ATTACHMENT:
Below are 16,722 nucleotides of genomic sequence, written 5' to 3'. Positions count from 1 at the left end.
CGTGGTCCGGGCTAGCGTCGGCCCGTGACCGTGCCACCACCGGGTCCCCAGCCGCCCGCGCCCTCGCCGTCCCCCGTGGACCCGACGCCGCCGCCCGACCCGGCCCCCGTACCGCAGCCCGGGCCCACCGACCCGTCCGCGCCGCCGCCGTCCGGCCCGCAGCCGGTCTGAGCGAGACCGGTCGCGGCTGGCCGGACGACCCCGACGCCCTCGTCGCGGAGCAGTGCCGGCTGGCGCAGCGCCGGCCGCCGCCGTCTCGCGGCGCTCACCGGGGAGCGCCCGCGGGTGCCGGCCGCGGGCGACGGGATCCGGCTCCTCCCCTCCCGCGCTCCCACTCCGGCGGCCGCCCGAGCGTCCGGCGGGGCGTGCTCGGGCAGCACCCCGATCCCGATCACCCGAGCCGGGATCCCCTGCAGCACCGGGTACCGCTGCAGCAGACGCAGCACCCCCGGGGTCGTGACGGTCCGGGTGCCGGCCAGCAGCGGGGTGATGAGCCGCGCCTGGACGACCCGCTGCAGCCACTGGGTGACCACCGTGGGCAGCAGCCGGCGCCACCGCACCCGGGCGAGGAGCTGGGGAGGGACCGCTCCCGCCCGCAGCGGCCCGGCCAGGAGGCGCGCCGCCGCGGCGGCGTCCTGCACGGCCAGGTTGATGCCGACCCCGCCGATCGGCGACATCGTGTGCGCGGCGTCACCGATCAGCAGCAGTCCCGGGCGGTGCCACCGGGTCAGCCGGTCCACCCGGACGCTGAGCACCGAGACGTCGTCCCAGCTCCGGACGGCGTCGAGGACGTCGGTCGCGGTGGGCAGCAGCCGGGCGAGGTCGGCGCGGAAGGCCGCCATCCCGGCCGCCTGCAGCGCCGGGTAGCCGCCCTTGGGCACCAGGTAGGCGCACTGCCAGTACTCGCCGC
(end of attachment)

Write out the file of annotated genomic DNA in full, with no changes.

Below are 16,722 nucleotides of genomic sequence, written 5' to 3'. Positions count from 1 at the left end.
CGTGGTCCGGGCTAGCGTCGGCCCGTGACCGTGCCACCACCGGGTCCCCAGCCGCCCGCGCCCTCGCCGTCCCCCGTGGACCCGACGCCGCCGCCCGACCCGGCCCCCGTACCGCAGCCCGGGCCCACCGACCCGTCCGCGCCGCCGCCGTCCGGCCCGCAGCCGGTCTGAGCGAGACCGGTCGCGGCTGGCCGGACGACCCCGACGCCCTCGTCGCGGAGCAGTGCCGGCTGGCGCAGCGCCGGCCGCCGCCGTCTCGCGGCGCTCACCGGGGAGCGCCCGCGGGTGCCGGCCGCGGGCGACGGGATCCGGCTCCTCCCCTCCCGCGCTCCCACTCCGGCGGCCGCCCGAGCGTCCGGCGGGGCGTGCTCGGGCAGCACCCCGATCCCGATCACCCGAGCCGGGATCCCCTGCAGCACCGGGTACCGCTGCAGCAGACGCAGCACCCCCGGGGTCGTGACGGTCCGGGTGCCGGCCAGCAGCGGGGTGATGAGCCGCGCCTGGACGACCCGCTGCAGCCACTGGGTGACCACCGTGGGCAGCAGCCGGCGCCACCGCACCCGGGCGAGGAGCTGGGGAGGGACCGCTCCCGCCCGCAGCGGCCCGGCCAGGAGGCGCGCCGCCGCGGCGGCGTCCTGCACGGCCAGGTTGATGCCGACCCCGCCGATCGGCGACATCGTGTGCGCGGCGTCACCGATCAGCAGCAGTCCCGGGCGGTGCCACCGGGTCAGCCGGTCCACCCGGACGCTGAGCACCGAGACGTCGTCCCAGCTCCGGACGGCGTCGAGGACGTCGGTCGCGGTGGGCAGCAGCCGGGCGAGGTCGGCGCGGAAGGCCGCCATCCCGGCCGCCTGCAGCGCCGGGTAGCCGCCCTTGGGCACCAGGTAGGCGCACTGCCAGTACTCGCCGC